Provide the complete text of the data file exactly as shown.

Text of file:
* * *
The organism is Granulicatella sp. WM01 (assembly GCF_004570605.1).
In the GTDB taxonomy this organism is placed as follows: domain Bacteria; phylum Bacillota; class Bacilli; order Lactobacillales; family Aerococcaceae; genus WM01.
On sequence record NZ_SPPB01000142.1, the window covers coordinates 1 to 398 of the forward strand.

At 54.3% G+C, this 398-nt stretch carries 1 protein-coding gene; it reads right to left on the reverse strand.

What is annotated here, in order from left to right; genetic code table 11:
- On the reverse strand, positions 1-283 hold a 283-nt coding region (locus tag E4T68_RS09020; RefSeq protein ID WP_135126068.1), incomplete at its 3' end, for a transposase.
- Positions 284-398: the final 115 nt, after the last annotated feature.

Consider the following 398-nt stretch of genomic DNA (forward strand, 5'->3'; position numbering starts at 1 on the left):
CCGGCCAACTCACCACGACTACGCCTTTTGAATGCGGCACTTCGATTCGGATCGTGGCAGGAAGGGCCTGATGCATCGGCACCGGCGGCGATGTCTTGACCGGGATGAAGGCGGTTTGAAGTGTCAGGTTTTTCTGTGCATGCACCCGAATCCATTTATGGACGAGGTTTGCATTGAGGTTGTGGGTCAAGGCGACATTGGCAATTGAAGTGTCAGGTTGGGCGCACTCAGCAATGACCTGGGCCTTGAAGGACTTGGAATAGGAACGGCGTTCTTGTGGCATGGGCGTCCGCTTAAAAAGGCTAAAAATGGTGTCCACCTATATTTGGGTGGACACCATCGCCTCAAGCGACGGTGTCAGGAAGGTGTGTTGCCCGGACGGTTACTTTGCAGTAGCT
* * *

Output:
The organism is Granulicatella sp. WM01 (assembly GCF_004570605.1).
In the GTDB taxonomy this organism is placed as follows: domain Bacteria; phylum Bacillota; class Bacilli; order Lactobacillales; family Aerococcaceae; genus WM01.
On sequence record NZ_SPPB01000142.1, the window covers coordinates 1 to 398 of the forward strand.

At 54.3% G+C, this 398-nt stretch carries 1 protein-coding gene; it reads right to left on the reverse strand.

What is annotated here, in order from left to right; genetic code table 11:
- On the reverse strand, positions 1-283 hold a 283-nt coding region (locus tag E4T68_RS09020; RefSeq protein ID WP_135126068.1), incomplete at its 3' end, for a transposase.
- Positions 284-398: the final 115 nt, after the last annotated feature.

Consider the following 398-nt stretch of genomic DNA (forward strand, 5'->3'; position numbering starts at 1 on the left):
CCGGCCAACTCACCACGACTACGCCTTTTGAATGCGGCACTTCGATTCGGATCGTGGCAGGAAGGGCCTGATGCATCGGCACCGGCGGCGATGTCTTGACCGGGATGAAGGCGGTTTGAAGTGTCAGGTTTTTCTGTGCATGCACCCGAATCCATTTATGGACGAGGTTTGCATTGAGGTTGTGGGTCAAGGCGACATTGGCAATTGAAGTGTCAGGTTGGGCGCACTCAGCAATGACCTGGGCCTTGAAGGACTTGGAATAGGAACGGCGTTCTTGTGGCATGGGCGTCCGCTTAAAAAGGCTAAAAATGGTGTCCACCTATATTTGGGTGGACACCATCGCCTCAAGCGACGGTGTCAGGAAGGTGTGTTGCCCGGACGGTTACTTTGCAGTAGCT